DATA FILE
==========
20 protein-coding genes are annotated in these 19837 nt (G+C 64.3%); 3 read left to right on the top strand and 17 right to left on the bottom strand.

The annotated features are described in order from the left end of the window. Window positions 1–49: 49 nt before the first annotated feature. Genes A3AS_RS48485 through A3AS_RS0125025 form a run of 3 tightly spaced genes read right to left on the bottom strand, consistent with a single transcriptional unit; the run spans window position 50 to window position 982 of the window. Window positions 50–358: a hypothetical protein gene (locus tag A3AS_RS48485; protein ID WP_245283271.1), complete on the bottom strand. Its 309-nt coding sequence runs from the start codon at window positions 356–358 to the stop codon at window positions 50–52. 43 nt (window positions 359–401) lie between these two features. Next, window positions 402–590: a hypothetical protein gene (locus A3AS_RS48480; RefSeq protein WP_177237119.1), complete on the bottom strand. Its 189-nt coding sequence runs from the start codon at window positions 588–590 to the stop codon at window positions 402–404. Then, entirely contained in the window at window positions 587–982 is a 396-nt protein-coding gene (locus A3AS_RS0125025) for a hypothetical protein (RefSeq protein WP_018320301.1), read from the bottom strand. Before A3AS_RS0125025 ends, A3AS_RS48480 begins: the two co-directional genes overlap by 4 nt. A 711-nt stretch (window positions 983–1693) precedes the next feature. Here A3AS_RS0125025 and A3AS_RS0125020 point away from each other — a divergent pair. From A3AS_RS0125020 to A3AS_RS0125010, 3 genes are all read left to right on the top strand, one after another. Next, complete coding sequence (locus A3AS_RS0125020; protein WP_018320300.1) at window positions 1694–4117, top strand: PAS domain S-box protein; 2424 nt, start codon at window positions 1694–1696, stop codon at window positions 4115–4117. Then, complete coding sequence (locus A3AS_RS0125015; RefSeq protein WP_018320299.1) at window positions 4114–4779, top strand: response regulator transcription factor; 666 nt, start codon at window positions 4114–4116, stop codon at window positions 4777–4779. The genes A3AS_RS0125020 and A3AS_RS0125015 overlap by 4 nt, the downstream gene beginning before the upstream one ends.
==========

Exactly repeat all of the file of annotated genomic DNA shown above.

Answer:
20 protein-coding genes are annotated in these 19837 nt (G+C 64.3%); 3 read left to right on the top strand and 17 right to left on the bottom strand.

The annotated features are described in order from the left end of the window. Window positions 1–49: 49 nt before the first annotated feature. Genes A3AS_RS48485 through A3AS_RS0125025 form a run of 3 tightly spaced genes read right to left on the bottom strand, consistent with a single transcriptional unit; the run spans window position 50 to window position 982 of the window. Window positions 50–358: a hypothetical protein gene (locus tag A3AS_RS48485; protein ID WP_245283271.1), complete on the bottom strand. Its 309-nt coding sequence runs from the start codon at window positions 356–358 to the stop codon at window positions 50–52. 43 nt (window positions 359–401) lie between these two features. Next, window positions 402–590: a hypothetical protein gene (locus A3AS_RS48480; RefSeq protein WP_177237119.1), complete on the bottom strand. Its 189-nt coding sequence runs from the start codon at window positions 588–590 to the stop codon at window positions 402–404. Then, entirely contained in the window at window positions 587–982 is a 396-nt protein-coding gene (locus A3AS_RS0125025) for a hypothetical protein (RefSeq protein WP_018320301.1), read from the bottom strand. Before A3AS_RS0125025 ends, A3AS_RS48480 begins: the two co-directional genes overlap by 4 nt. A 711-nt stretch (window positions 983–1693) precedes the next feature. Here A3AS_RS0125025 and A3AS_RS0125020 point away from each other — a divergent pair. From A3AS_RS0125020 to A3AS_RS0125010, 3 genes are all read left to right on the top strand, one after another. Next, complete coding sequence (locus A3AS_RS0125020; protein WP_018320300.1) at window positions 1694–4117, top strand: PAS domain S-box protein; 2424 nt, start codon at window positions 1694–1696, stop codon at window positions 4115–4117. Then, complete coding sequence (locus A3AS_RS0125015; RefSeq protein WP_018320299.1) at window positions 4114–4779, top strand: response regulator transcription factor; 666 nt, start codon at window positions 4114–4116, stop codon at window positions 4777–4779. The genes A3AS_RS0125020 and A3AS_RS0125015 overlap by 4 nt, the downstream gene beginning before the upstream one ends.